How can Muhyiddin win the trust and confidence of the people in the invisible war against the Covid-19 pandemic when he is even afraid to convene Parliament to debate the pandemic?
On April 7, I hazarded the prognosis that the peak of the second wave of Covid-19 outbreak in Malaysia had been reached on April 3rd with 3,333 cases, building on my media statement of March 31 that “there are hopeful signs that JKP Morgan’s grim projection of Malaysia peaking at 6,300 Covid-19 cases by mid-April can be proven wrong”.
I am glad that these prognosis have been proven right.
Even up to now, in the last week of April, we have not reached 6,300 confirmed cases, as we now stand at a total of 5,692 cases, and we may not reach 6,300 cases at the end of the second phase of MCO on April 28.
Yesterday, the Health director-general Dr. Noor Hisham Abdullah reported that Malaysia has succeeded in flattening the infection curve and is now in the recovery phase to stamp out the Covid-19 pandemic.
He said based on the examination of the predictive model, where the data on April 3 was 217 new cases, the ministry did not see any further peak since then.
The ministry had initially braced for a peak on April 14 of 6,300 new cases but this figure was not seen.
The MCO has been successful in flattening the curve.
Malaysia is now on a recovery phase not at peak phase and Malaysians share with Noor Hisham the hope to continue the momentum and to make sure to control and reduce cases.
As Noor Hisham warned: “But it is not impossible if there is an exponential surge if we leave our guard down. So it is important to continue to do what we did in MCO 1, 2 and now 3.”
The situation may be significantly better in the third phase of MCO starting on April 29 and it is not being over-optimistic to look forward to the present double-digit daily increase of Covid-19 cases to fall to single-digit and even to days with zero increase.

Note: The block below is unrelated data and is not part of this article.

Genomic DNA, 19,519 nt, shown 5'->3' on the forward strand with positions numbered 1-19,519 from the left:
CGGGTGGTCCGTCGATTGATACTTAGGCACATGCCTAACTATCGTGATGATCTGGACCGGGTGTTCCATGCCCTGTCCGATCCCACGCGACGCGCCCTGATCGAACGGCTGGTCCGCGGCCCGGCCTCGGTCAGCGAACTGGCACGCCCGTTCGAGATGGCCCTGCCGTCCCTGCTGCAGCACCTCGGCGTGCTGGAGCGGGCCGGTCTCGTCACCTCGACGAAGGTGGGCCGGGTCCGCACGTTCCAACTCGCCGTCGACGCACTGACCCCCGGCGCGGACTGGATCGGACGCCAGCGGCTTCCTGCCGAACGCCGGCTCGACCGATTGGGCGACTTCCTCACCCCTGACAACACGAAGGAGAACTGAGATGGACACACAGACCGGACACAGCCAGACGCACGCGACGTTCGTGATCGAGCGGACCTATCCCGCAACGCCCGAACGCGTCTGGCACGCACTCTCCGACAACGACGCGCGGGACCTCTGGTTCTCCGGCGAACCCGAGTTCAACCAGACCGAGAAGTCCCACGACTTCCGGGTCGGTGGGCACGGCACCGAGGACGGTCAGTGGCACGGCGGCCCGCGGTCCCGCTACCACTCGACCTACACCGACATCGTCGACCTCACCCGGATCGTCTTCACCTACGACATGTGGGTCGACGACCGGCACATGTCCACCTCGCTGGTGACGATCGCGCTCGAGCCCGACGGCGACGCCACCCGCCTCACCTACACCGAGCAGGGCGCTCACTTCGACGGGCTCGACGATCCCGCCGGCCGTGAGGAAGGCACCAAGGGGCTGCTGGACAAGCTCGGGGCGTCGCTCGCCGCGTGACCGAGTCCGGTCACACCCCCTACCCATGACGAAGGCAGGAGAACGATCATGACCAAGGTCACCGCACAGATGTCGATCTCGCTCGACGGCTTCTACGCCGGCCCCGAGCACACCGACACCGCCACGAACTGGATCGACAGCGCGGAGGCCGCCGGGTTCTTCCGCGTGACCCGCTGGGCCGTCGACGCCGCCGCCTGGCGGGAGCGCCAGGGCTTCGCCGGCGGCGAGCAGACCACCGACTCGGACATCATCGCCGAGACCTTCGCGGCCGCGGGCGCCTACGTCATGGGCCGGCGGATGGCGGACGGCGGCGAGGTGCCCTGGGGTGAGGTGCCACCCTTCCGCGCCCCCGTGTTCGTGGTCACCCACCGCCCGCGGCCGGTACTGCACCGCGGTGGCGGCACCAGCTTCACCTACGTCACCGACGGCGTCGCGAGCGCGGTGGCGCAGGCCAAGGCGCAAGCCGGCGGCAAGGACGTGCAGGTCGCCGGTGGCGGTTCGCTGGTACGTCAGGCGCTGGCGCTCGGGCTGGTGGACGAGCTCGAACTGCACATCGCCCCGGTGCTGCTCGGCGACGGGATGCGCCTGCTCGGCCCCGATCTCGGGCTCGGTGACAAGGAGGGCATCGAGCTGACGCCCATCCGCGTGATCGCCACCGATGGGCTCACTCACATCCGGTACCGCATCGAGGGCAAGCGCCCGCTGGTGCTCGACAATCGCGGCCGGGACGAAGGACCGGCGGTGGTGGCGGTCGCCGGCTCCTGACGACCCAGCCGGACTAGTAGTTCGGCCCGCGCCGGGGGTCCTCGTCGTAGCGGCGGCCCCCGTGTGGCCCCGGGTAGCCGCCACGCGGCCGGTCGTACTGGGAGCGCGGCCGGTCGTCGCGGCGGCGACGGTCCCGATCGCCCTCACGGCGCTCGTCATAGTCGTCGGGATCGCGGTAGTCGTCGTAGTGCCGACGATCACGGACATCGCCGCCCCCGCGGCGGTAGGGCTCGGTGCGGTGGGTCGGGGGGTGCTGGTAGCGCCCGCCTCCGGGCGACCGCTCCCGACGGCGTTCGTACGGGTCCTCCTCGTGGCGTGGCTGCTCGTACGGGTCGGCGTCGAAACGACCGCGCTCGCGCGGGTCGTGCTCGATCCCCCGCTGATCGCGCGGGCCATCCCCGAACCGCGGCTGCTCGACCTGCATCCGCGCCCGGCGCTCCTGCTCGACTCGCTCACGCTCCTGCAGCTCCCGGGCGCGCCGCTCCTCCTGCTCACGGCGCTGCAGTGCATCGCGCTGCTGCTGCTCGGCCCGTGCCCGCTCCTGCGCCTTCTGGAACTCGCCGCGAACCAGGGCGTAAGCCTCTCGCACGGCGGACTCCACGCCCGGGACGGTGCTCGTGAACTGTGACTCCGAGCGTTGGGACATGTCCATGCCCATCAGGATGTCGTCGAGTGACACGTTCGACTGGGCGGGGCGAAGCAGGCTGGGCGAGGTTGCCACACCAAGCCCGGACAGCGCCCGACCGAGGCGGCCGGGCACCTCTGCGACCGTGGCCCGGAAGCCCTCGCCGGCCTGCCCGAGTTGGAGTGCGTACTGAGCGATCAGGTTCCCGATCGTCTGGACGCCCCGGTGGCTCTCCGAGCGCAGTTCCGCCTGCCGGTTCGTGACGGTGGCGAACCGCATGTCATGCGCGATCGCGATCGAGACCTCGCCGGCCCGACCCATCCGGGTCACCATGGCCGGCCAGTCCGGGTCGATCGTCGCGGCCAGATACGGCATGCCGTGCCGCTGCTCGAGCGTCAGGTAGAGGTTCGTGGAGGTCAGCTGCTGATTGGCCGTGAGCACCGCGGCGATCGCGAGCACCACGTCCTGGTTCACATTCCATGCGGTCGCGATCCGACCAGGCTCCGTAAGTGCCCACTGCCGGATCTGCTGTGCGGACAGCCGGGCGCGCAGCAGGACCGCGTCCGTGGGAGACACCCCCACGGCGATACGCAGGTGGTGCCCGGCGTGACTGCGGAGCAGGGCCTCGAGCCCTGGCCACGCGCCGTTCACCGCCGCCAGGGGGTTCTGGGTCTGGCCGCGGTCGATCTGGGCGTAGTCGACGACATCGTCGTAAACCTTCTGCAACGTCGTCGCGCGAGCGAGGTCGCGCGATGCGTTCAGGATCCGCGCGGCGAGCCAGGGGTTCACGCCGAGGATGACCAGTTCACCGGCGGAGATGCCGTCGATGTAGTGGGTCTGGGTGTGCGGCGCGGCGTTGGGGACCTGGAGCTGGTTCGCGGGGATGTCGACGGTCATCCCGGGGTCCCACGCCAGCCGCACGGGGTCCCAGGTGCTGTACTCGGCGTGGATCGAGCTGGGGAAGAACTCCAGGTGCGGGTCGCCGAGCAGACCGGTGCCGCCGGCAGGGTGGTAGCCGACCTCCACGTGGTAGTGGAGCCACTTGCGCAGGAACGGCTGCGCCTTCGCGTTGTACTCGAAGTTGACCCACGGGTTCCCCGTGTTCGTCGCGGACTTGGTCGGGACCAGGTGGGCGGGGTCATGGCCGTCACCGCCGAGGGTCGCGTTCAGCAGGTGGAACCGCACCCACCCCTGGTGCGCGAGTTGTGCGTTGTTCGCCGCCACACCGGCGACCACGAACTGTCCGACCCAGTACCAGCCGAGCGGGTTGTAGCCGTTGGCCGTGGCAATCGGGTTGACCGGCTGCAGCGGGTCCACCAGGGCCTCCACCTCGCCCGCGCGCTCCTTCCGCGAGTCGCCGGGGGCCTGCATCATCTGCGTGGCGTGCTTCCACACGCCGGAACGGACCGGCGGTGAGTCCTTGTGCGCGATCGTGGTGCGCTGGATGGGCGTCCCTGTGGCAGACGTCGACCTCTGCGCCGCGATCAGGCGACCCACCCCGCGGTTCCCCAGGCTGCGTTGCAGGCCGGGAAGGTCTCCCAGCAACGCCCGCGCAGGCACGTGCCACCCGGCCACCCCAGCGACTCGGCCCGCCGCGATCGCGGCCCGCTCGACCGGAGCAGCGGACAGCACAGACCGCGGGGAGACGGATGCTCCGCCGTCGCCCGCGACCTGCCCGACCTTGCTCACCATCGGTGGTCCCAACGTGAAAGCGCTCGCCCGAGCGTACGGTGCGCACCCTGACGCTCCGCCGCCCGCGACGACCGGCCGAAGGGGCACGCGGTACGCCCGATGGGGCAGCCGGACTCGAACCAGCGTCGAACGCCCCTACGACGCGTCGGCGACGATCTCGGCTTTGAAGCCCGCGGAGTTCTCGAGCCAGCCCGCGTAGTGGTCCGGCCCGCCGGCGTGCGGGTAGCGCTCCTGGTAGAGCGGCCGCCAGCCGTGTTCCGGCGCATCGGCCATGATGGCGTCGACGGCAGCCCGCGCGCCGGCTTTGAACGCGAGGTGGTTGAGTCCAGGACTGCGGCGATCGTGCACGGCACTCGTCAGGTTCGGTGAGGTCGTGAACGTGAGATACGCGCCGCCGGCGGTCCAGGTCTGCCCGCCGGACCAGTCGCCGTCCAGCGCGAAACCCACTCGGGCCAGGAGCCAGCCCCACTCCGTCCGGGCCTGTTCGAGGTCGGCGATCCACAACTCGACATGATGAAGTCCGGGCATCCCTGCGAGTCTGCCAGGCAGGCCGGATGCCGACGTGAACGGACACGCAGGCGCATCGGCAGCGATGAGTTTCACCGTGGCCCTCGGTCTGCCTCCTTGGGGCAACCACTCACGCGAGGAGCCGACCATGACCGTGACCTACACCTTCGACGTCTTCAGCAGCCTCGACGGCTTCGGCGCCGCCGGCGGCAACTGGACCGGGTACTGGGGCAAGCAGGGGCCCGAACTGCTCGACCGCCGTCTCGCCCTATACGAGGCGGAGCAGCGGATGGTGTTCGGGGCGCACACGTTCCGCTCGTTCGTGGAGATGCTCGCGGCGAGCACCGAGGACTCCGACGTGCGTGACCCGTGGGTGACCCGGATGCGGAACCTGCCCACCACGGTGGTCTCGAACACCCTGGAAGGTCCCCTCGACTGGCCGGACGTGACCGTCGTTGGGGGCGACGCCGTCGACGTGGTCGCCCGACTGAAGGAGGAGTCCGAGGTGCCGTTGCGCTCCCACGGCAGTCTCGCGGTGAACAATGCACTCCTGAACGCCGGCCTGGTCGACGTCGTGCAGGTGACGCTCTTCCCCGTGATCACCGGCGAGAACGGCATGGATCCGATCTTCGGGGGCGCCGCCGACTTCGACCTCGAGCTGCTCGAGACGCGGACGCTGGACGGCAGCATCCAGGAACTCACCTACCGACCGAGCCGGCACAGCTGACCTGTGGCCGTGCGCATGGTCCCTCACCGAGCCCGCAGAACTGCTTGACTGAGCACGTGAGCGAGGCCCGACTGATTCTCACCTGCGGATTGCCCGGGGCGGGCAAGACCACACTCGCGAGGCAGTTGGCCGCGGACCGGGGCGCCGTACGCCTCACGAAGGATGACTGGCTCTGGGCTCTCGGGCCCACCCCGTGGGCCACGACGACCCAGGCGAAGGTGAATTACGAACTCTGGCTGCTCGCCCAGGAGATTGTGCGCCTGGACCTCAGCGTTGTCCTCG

Malaysia has joined South Korea, Australia and New Zealand and a handful of other countries which have successfully “flattened the curve” before there was an exponential spike in Covid-cases causing devastating and massive deaths like the United States, which has passed 900,000 cases and raging on to one-million figure with a death toll which had passed the 50,000 mark (more than a quarter of global Covid-19 deaths), or the European countries like Spain, Italy, France, United Kingdom and Germany with the continent totalling nearly 1.2 million cases and over 111,000 deaths.
But Malaysians must understand that we have won a battle but not the invisible war against Covid-19 as experts in the United Kingdom are envisaging as many as six waves of the Covid-19 outbreak before an effective vaccine is discovered and available widely or herd immunity to the Covid-19 disease is developed.
The global scientific community largely agree a vaccine for the virus could be found within a 12 months - but others say it could be up to two years. But there is a minority of experts who are of the view that there is no guarantee one will ever be found.